I agree about "The Bounty" being a better, more accurate depiction of Bligh.
However, it this 1935 version of the novelisation of Captain Bligh's Diary, well, they had to make Bligh out to be a real bastard. Even today, when we react to someone who is bossy, we tend to refer to them as a Captain Bligh. Probably this is due to 2 Hollywood moovies and 1 Hopkins/Gibson portrayal.
This film is more accurate the the later "The Bounty" because of the depictions of the regular, able seamen and the conditions they had to work under. It brings in mind "Master and Commander" which really showed how hard it was to be pressed into service on a ship in the 1800's
Remember, these men were not draughted, they were collected, "shang-hai'd" so to speak.
"As I was a walking down Radcliffe highway, a recruiting parting came a-beating my way"
That's the way it was back then, the royal navy collected men at will from anywhere. There is even a scene where Gable as Christian collects some men, one of them tries to say, "I am not cut out for ship duty sir, I am but a Tailor" - And Gable pulls open the man's shirt, revealing his Tattoo.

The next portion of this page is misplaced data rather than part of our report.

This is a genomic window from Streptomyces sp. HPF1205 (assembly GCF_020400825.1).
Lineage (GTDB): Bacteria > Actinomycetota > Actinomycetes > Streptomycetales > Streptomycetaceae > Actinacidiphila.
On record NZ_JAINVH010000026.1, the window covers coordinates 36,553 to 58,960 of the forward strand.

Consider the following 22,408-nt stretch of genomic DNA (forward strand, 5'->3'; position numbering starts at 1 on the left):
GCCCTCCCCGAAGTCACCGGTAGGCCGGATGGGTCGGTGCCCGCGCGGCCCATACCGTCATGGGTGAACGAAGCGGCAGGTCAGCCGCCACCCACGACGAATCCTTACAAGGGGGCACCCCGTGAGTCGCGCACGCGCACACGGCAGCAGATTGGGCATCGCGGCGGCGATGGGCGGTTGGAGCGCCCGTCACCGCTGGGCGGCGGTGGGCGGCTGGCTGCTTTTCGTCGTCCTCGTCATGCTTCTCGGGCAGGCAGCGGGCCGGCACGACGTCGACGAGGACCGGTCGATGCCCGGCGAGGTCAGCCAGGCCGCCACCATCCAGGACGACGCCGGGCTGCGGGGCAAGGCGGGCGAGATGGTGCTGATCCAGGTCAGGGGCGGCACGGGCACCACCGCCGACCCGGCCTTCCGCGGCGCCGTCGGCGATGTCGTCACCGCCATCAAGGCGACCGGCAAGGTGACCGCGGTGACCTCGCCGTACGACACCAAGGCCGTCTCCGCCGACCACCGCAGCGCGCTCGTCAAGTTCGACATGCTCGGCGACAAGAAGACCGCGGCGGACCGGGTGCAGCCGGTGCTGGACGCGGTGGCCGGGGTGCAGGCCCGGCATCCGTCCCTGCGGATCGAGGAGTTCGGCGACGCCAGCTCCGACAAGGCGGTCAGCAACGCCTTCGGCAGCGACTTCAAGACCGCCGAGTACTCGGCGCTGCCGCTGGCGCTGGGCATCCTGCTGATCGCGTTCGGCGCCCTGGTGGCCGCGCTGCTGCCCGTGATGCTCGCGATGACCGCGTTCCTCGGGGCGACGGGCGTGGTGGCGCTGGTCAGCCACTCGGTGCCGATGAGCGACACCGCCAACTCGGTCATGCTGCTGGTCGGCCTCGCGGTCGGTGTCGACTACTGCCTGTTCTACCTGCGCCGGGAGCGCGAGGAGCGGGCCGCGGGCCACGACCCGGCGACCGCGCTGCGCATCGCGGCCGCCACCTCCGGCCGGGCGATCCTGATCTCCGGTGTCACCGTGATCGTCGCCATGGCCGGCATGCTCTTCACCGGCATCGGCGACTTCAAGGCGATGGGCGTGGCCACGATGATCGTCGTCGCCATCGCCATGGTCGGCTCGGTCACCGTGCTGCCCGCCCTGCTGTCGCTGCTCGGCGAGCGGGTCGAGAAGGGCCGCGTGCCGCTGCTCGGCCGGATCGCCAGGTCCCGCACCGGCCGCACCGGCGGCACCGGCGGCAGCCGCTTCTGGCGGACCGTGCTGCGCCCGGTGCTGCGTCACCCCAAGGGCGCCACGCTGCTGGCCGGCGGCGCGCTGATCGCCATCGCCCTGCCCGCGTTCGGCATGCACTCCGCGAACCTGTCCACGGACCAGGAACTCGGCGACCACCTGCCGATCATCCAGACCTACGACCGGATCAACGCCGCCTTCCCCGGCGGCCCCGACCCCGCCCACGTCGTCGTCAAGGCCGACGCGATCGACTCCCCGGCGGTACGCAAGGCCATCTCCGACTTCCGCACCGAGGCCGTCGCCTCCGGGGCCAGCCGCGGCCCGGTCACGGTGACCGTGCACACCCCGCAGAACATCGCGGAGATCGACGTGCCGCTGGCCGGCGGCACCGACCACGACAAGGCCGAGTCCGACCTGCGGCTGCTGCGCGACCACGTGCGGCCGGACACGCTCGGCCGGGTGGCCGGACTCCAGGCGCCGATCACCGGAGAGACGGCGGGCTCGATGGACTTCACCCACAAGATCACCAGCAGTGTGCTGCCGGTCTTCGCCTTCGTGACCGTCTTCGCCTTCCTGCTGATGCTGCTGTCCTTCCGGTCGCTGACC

So, Apart from great performances by Franchot Tone, Clark Gable and Charles Laughton (A really good performance from Laughton) this moovie is GREATLY acted, wonderfully directed, and compleatly entertaining. Someone wise once said: "Adventure is someone else having a helluva time 1,000 miles away" well, this moovie certainly has a lot of Adventure.
Now, I wish to immediately find my copy of Master and Commander and watch it! I love moovies about the sea, and pirates, and cannons and swabbing decks and really bad eggs!
The novel on which the film was based was not a "novelization of Bligh's diary." Rather, it was a novelization of the incident, based on many sources, and portrayed Bligh as a much more complex character than the film version did.